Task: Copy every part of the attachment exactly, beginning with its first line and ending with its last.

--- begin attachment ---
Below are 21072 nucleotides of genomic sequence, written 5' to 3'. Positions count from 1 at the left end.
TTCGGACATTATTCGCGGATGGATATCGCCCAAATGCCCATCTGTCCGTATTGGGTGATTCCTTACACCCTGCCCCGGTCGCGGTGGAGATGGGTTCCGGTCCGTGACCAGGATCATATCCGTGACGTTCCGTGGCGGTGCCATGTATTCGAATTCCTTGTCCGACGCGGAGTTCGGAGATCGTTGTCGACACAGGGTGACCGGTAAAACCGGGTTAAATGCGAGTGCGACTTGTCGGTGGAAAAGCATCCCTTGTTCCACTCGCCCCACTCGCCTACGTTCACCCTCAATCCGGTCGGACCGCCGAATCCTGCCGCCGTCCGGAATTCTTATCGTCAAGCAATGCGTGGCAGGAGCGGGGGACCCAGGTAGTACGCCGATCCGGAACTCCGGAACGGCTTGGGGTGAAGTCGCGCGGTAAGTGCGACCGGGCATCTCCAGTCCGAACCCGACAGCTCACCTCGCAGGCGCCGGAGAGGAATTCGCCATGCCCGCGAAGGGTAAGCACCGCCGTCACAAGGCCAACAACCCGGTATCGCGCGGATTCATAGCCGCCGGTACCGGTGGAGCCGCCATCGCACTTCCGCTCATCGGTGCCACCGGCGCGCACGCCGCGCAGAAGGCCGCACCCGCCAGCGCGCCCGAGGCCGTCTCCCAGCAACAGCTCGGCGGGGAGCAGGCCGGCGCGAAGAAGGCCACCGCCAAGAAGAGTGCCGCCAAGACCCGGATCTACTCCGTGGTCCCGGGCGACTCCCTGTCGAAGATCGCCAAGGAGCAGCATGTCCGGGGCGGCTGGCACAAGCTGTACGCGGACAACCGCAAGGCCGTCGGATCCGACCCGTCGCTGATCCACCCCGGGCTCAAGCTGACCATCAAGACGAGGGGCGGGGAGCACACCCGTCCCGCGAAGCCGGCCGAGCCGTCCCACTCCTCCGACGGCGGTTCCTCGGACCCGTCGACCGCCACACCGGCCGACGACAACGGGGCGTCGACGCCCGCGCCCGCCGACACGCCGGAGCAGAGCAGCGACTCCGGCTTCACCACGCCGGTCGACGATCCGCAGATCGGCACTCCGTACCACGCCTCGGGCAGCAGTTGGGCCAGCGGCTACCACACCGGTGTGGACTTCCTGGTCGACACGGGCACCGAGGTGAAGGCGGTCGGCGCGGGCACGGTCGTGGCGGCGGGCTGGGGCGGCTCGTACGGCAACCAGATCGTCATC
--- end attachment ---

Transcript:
Below are 21072 nucleotides of genomic sequence, written 5' to 3'. Positions count from 1 at the left end.
TTCGGACATTATTCGCGGATGGATATCGCCCAAATGCCCATCTGTCCGTATTGGGTGATTCCTTACACCCTGCCCCGGTCGCGGTGGAGATGGGTTCCGGTCCGTGACCAGGATCATATCCGTGACGTTCCGTGGCGGTGCCATGTATTCGAATTCCTTGTCCGACGCGGAGTTCGGAGATCGTTGTCGACACAGGGTGACCGGTAAAACCGGGTTAAATGCGAGTGCGACTTGTCGGTGGAAAAGCATCCCTTGTTCCACTCGCCCCACTCGCCTACGTTCACCCTCAATCCGGTCGGACCGCCGAATCCTGCCGCCGTCCGGAATTCTTATCGTCAAGCAATGCGTGGCAGGAGCGGGGGACCCAGGTAGTACGCCGATCCGGAACTCCGGAACGGCTTGGGGTGAAGTCGCGCGGTAAGTGCGACCGGGCATCTCCAGTCCGAACCCGACAGCTCACCTCGCAGGCGCCGGAGAGGAATTCGCCATGCCCGCGAAGGGTAAGCACCGCCGTCACAAGGCCAACAACCCGGTATCGCGCGGATTCATAGCCGCCGGTACCGGTGGAGCCGCCATCGCACTTCCGCTCATCGGTGCCACCGGCGCGCACGCCGCGCAGAAGGCCGCACCCGCCAGCGCGCCCGAGGCCGTCTCCCAGCAACAGCTCGGCGGGGAGCAGGCCGGCGCGAAGAAGGCCACCGCCAAGAAGAGTGCCGCCAAGACCCGGATCTACTCCGTGGTCCCGGGCGACTCCCTGTCGAAGATCGCCAAGGAGCAGCATGTCCGGGGCGGCTGGCACAAGCTGTACGCGGACAACCGCAAGGCCGTCGGATCCGACCCGTCGCTGATCCACCCCGGGCTCAAGCTGACCATCAAGACGAGGGGCGGGGAGCACACCCGTCCCGCGAAGCCGGCCGAGCCGTCCCACTCCTCCGACGGCGGTTCCTCGGACCCGTCGACCGCCACACCGGCCGACGACAACGGGGCGTCGACGCCCGCGCCCGCCGACACGCCGGAGCAGAGCAGCGACTCCGGCTTCACCACGCCGGTCGACGATCCGCAGATCGGCACTCCGTACCACGCCTCGGGCAGCAGTTGGGCCAGCGGCTACCACACCGGTGTGGACTTCCTGGTCGACACGGGCACCGAGGTGAAGGCGGTCGGCGCGGGCACGGTCGTGGCGGCGGGCTGGGGCGGCTCGTACGGCAACCAGATCGTCATC